Scientific Program

Conference Series LLC Ltd invites all the participants across the globe to attend 16th World Medical Nanotechnology Congress Tokyo, Japan.

Day 2 :

Keynote Forum

Shaker A. Mousa

The Pharmaceutical research Institute,ACPHS,Albany, USA

Keynote: Advanced Drug Delivery: Nano-targeted delivery for Therapeutic and Imaging
Medical Nanotechnology 2018 International Conference Keynote Speaker Shaker A. Mousa photo
Biography:

Dr. Mousa finished PhD from Ohio State University, College of Medicine, Columbus, OH and Post-doctoral Fellowship, University of Kentucky, Lexington KY. He also received his MBA from Widener University, Chester, PA. Dr. Mousa is currently an endowed tenure Professor and Executive Vice President and Chairman of the Pharmaceutical Research Institute and Vice Provost for Research at ACPHS. Prior to his academic career, Dr. Mousa was a senior Scientist and fellow at The DuPont Pharmaceutical Company for 17 years where he contributed to the discovery and development of several FDA approved and globally marketed diagnostics and Therapeutics. He holds over 350 US and International Patents discovering novel anti-angiogenesis strategies, antithrombotics, anti-integrins, anti-cancer, and non-invasive diagnostic imaging approaches employing various Nanotechnology platforms. His has published more than 1,000 journal articles, book chapters, published patents, and books as editor and author. He is a member of several NIH study sections, and the editorial board of several high impact Journals. His research has focused on diagnostics and therapeutics of angiogenesis-related disorders, thrombosis, vascular and cardiovascular diseases.

Abstract:

Targeted delivery of drug incorporated nanoparticles, through conjugation of tumor-specific cell surface markers, such as tumor-specific antibodies or ligands can not only enhance the efficacy of the anticancer drug but also reduce the unwanted toxicity of the drug. Additionally, multifunctional characteristics of the nano-carrier system would allow for simultaneous imaging of tumor mass, targeted drug delivery and monitoring. A summary of recent progress in nanotechnology as it relates specifically to nanoparticles and anticancer drug delivery will be reviewed. Nano Nutraceuticals using combination of various natural products provide a great potential in cancer management. Additionally, various Nanomedicine approaches for the detection and treatment of various types of clots organ specific delivery, vascular targeting, improved PK / PD, and vaccine will be briefly discussed.

Learning Objectives: Highlight the Role of Nanobiotechnology and other enabling technologies in the followings:

  • Targeted Drug Delivery
  • Improved PK and PD
  • Early detection (Imaging)
  • Targeted Delivery of Chemotherapy for optimal efficacy and safety
  • Nano synthesis and assembly of various platforms for Targeted Delivery 
  • Nanobiotechnology in shortening the time and risk of Drug Discovery and Development

Keynote Forum

Haruo Sugi

Department of Physiology, Teikyo University School of Medicine, Tokyo, Japan

Keynote: Myosin head power stroke does not obey predictions based on the swinging lever arm mechanism of muscle contraction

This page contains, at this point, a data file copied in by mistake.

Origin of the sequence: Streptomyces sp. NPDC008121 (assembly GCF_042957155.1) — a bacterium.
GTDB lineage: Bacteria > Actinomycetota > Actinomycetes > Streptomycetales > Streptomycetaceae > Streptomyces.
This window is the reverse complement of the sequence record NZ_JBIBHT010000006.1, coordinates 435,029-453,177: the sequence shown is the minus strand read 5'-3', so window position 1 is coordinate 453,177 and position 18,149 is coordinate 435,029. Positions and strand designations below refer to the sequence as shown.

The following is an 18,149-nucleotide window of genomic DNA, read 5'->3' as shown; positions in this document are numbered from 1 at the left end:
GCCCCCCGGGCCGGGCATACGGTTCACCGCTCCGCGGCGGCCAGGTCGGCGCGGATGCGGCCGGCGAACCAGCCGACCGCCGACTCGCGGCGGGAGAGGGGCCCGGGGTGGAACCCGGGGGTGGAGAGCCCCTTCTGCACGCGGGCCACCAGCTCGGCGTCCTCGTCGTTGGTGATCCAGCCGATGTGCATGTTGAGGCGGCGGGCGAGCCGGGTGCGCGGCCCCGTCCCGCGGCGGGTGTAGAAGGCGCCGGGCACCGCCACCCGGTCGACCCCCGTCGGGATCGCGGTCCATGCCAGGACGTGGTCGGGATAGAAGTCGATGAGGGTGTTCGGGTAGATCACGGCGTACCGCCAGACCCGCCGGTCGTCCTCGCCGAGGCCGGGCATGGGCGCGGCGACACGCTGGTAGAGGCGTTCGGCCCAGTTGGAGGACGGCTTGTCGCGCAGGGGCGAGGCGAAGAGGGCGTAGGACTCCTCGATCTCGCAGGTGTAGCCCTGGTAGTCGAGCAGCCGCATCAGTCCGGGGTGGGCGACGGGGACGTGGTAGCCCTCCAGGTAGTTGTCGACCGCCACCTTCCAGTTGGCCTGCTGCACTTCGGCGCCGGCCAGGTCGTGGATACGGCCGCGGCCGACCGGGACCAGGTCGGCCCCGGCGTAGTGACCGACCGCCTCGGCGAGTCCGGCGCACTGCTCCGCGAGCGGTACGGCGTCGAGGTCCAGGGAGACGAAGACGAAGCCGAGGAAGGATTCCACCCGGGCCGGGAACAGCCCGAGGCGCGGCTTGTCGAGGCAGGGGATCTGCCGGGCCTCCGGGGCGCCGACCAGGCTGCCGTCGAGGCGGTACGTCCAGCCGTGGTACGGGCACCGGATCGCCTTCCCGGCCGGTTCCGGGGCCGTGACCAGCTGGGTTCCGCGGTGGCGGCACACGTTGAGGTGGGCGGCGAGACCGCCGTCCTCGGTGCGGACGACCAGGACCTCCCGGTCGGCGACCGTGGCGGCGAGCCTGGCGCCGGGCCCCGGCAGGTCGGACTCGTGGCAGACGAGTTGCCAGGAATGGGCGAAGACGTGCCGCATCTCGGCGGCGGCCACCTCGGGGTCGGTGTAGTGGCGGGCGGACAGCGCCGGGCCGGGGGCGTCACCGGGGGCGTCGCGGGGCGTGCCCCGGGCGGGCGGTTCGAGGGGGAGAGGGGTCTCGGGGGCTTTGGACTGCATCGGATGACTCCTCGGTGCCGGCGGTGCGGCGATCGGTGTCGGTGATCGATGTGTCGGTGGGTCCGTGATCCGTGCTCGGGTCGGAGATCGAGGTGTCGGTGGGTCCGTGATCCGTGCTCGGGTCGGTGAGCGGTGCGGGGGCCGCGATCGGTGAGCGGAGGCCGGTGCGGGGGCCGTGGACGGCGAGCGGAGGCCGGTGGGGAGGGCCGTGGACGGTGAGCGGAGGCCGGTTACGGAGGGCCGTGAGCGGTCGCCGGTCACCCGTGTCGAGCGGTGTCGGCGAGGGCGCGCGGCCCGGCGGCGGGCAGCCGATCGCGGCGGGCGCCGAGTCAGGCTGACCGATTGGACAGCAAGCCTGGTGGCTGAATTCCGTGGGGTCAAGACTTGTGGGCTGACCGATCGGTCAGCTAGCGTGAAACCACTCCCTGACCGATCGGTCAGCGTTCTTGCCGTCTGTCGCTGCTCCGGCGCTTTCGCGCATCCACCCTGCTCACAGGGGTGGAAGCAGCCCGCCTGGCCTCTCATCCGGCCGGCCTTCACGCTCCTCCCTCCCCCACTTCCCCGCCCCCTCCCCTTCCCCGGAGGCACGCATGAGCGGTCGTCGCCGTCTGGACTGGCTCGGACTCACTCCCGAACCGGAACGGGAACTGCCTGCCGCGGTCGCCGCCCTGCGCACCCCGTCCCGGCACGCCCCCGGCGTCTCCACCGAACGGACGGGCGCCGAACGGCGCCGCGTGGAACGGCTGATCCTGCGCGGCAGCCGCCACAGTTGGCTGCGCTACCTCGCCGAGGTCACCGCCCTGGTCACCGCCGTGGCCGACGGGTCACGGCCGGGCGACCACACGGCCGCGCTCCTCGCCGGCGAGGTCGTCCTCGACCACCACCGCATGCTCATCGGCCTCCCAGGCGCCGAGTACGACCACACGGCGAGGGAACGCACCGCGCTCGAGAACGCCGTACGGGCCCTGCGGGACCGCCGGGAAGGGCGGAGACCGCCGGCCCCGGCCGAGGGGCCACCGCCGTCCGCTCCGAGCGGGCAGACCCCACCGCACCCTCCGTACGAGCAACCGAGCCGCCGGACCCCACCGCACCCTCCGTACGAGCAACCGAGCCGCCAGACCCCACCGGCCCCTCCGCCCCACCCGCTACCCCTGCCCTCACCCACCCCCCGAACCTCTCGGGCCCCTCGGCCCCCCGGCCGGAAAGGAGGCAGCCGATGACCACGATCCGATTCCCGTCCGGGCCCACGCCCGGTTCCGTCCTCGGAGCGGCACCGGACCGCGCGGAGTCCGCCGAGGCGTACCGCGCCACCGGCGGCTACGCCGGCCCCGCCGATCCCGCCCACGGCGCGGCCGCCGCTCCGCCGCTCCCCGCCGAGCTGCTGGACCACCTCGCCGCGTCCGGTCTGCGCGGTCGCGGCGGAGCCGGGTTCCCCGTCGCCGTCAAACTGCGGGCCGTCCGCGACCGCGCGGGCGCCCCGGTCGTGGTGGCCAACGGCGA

Time : 9:30 AM - 10 :00 AM

Medical Nanotechnology 2018 International Conference Keynote Speaker Haruo Sugi photo
Biography:

Haruo Sugi graduated from post-graduated school in the University of Tokyo with the degree of PhD in 1962, and was appointed to be an Instructor in Physiology, in the University of Tokyo Medical School. From 1965 to 1967, he worked at Columbia University as research associate, and at the National Institutes of Health as a visiting scientist. Sugi was Professor and Chairman in Teikyo University Medical School from 1973 to 2004 when he became Emeritus Professor. He was Chairman of Muscle Commission in the International Union of Physiological Sciences from 1998 to 2008 (IUPS). He organized Symposia on molecular mechanism of muscle contraction six times, each followed by Proceeding published from University of Tokyo Press, Plenum, Kluwer and Springer and regarded as milestones of progress in this area of research work.

Abstract:

Although more than 50 years have passed since the monumental discovery of sliding filament mechanism in muscle contraction, the molecular mechanism of myosin head movement, coupled with ATP hydrolysis, is still a matter for debate and speculation. A most straightforward way to study myosin head movement, producing myofilament sliding, may be to directly record ATP-induced myosin head movement in hydrated, living myosin filaments using the gas environmental chamber (EC) attached to an electron microscope . While the EC has long been used by materials scientists for the in situ observation of chemical reaction of inorganic compounds, we are the only group successfully using the EC to record myosin head movement in living myosin filaments. We position-mark individual myosin heads by attaching gold particles (diameter, 20nm) via three different monoclonal antibodies, attaching to (1) at the distal region of myosin head catalytic domain (CAD), (2) at the myosin head converter domain(COD), and (3) at the myosin head lever arm domain(LD). First, we recoded ATP-induced myosin head movement in the absence of actin filaments, and found that myosin heads moved away from, but not towards, the central bare region of myosin filaments. We also succeeded in recording ATP-induced myosin head power stroke in actin-myosin filament mixture. Since only a limited proportion of myosin heads can be activated by a limited amount of ATP applied, myosin heads only move by stretching adjacent sarcomere structures. As shown in Fig.1, myosin head CAD did not move parallel to the filament axis in the standard ionic strength (B), while it moved parallel to the filament axis (C). These results indicate that myosin head movement does not necessarily obey predictions of the swinging lever arm hypothesis appearing in every textbooks as an established fact.

Keynote Forum

Debabrata (Dev) Mukhopadhyay